February 7, 2012 | Unregistered Commenterrider

This stinks to high heaven. From Cycling News website

Cyclingnews spoke to a source who co-operated with the federal investigation. The source indicated that the NPR reports held weight.

"I talked to someone within the investigation but the reason why the case was shut down was due to a one-man decision. The evidence against those involved was absolutely overwhelming. They were going to be charged with a slew of crimes but for reasons unexplained he closed the case saying it wasn't open for discussion," the source said.

February 8, 2012 | Unregistered CommenterJW

I read that too. The whole affair has the foul stench of a political coverup.

February 8, 2012 | Registered CommenterDave Moulton

What I enjoy is actually riding my bike, and I could care less about the TdF or any kind of race in particular. But I guess that people does not realize what a picogram actually is. for starters, a picogram is 1E-12, that is 0.000000000001 grams...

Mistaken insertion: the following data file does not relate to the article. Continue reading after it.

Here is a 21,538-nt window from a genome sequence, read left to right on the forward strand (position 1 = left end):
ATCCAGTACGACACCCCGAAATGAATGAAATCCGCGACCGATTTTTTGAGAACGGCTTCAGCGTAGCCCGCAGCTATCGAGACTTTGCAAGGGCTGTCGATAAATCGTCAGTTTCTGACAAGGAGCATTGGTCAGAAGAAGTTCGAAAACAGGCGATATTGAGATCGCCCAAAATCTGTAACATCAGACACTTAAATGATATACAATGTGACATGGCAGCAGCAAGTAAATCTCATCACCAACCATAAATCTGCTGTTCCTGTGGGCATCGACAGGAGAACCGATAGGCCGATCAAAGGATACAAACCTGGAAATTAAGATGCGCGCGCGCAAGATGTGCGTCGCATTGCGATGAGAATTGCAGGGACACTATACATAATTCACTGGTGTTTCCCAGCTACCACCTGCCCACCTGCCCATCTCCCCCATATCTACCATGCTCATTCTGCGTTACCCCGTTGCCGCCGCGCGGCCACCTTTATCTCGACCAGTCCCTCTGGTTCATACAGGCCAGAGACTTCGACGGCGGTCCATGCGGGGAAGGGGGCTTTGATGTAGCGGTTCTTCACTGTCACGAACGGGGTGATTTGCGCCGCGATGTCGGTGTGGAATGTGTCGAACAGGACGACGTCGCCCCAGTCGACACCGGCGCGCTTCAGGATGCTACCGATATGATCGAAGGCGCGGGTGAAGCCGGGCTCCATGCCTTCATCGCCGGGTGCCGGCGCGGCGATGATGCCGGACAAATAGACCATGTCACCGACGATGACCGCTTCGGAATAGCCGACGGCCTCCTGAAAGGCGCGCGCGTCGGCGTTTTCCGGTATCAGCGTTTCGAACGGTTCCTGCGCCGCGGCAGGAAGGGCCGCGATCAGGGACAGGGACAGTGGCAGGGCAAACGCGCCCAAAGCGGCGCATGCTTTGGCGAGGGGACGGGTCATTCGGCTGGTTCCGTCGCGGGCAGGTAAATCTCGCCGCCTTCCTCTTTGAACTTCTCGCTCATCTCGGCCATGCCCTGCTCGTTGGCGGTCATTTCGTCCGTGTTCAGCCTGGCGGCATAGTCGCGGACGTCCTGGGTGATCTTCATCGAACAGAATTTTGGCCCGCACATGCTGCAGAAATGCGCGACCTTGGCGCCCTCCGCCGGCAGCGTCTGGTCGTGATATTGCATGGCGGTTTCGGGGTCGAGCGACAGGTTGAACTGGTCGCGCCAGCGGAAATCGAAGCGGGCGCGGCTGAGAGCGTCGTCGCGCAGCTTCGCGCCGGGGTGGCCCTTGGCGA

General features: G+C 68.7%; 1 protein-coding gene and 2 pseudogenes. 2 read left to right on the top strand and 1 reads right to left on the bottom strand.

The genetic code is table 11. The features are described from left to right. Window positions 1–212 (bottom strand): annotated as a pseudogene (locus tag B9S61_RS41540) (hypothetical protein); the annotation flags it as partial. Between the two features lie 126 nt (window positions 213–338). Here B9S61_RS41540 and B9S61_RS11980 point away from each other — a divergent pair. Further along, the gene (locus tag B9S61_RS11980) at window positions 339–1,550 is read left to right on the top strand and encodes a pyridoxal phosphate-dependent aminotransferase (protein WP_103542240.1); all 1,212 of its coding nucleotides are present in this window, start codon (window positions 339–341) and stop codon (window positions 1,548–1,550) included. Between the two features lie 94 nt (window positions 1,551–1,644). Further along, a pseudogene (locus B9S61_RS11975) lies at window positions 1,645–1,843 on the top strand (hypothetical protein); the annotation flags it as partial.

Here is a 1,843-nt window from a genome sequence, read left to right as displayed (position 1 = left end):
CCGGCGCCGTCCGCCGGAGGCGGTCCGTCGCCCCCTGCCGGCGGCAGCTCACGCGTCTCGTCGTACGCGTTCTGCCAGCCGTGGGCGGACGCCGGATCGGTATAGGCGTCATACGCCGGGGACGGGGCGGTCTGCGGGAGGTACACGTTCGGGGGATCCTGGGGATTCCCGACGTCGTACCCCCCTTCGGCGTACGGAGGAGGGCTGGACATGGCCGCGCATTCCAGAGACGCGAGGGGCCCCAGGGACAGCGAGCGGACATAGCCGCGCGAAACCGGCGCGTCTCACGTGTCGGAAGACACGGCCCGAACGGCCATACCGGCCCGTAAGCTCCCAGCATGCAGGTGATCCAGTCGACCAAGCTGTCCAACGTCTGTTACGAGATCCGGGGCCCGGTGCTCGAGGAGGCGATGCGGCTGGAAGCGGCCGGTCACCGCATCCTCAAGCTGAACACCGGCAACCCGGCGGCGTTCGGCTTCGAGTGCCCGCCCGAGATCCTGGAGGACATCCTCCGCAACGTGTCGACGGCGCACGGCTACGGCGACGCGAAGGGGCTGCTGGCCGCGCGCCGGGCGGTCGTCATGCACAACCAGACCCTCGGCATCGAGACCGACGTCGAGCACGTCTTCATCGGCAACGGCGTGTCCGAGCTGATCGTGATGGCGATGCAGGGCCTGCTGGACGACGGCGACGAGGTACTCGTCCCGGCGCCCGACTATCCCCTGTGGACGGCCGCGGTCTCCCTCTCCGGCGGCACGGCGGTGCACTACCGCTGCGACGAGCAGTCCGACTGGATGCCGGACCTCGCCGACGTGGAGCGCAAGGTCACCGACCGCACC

To get an idea, grab your average nimitz-class aircraft carrier, with a deadweight of 100.000 tons, that is grams. and following the same progresion of 1E-12 we get 0.1 grams, wich is less than we would get from two grains of rice. 50 picograms, following the analogy would ental 5grs, or slightly over the weight of a sugar cube.

So! if an aircraft carrier is one gram => 50 picograms would be one sugar cubein this progression.
To have any benefits, we would need something in the order of a destroyer down to bottom to a car in mass for the drugs to have any benefit, if any.

Draw your own conclusions. But I am amazed, if anything, how can they detect such low concentrations, bear in mind that the analyzed sample would actually contain only a handful of the actual molecules of the compound...